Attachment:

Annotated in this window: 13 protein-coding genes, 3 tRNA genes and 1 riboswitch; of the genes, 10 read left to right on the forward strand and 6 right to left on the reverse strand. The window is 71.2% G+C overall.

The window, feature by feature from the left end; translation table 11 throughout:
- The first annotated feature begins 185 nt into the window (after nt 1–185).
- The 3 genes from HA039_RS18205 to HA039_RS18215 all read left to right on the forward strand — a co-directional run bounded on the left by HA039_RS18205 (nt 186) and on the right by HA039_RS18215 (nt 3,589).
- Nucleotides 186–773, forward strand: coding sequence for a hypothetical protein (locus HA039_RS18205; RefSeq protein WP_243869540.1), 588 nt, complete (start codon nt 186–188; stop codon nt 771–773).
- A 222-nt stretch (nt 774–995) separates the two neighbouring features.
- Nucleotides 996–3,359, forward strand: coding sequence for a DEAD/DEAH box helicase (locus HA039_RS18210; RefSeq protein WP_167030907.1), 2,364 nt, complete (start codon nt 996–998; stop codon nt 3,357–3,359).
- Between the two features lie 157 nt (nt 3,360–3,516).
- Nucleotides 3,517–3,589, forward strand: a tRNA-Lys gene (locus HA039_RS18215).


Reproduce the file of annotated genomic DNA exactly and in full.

Annotated in this window: 13 protein-coding genes, 3 tRNA genes and 1 riboswitch; of the genes, 10 read left to right on the forward strand and 6 right to left on the reverse strand. The window is 71.2% G+C overall.

The window, feature by feature from the left end; translation table 11 throughout:
- The first annotated feature begins 185 nt into the window (after nt 1–185).
- The 3 genes from HA039_RS18205 to HA039_RS18215 all read left to right on the forward strand — a co-directional run bounded on the left by HA039_RS18205 (nt 186) and on the right by HA039_RS18215 (nt 3,589).
- Nucleotides 186–773, forward strand: coding sequence for a hypothetical protein (locus HA039_RS18205; RefSeq protein WP_243869540.1), 588 nt, complete (start codon nt 186–188; stop codon nt 771–773).
- A 222-nt stretch (nt 774–995) separates the two neighbouring features.
- Nucleotides 996–3,359, forward strand: coding sequence for a DEAD/DEAH box helicase (locus HA039_RS18210; RefSeq protein WP_167030907.1), 2,364 nt, complete (start codon nt 996–998; stop codon nt 3,357–3,359).
- Between the two features lie 157 nt (nt 3,360–3,516).
- Nucleotides 3,517–3,589, forward strand: a tRNA-Lys gene (locus HA039_RS18215).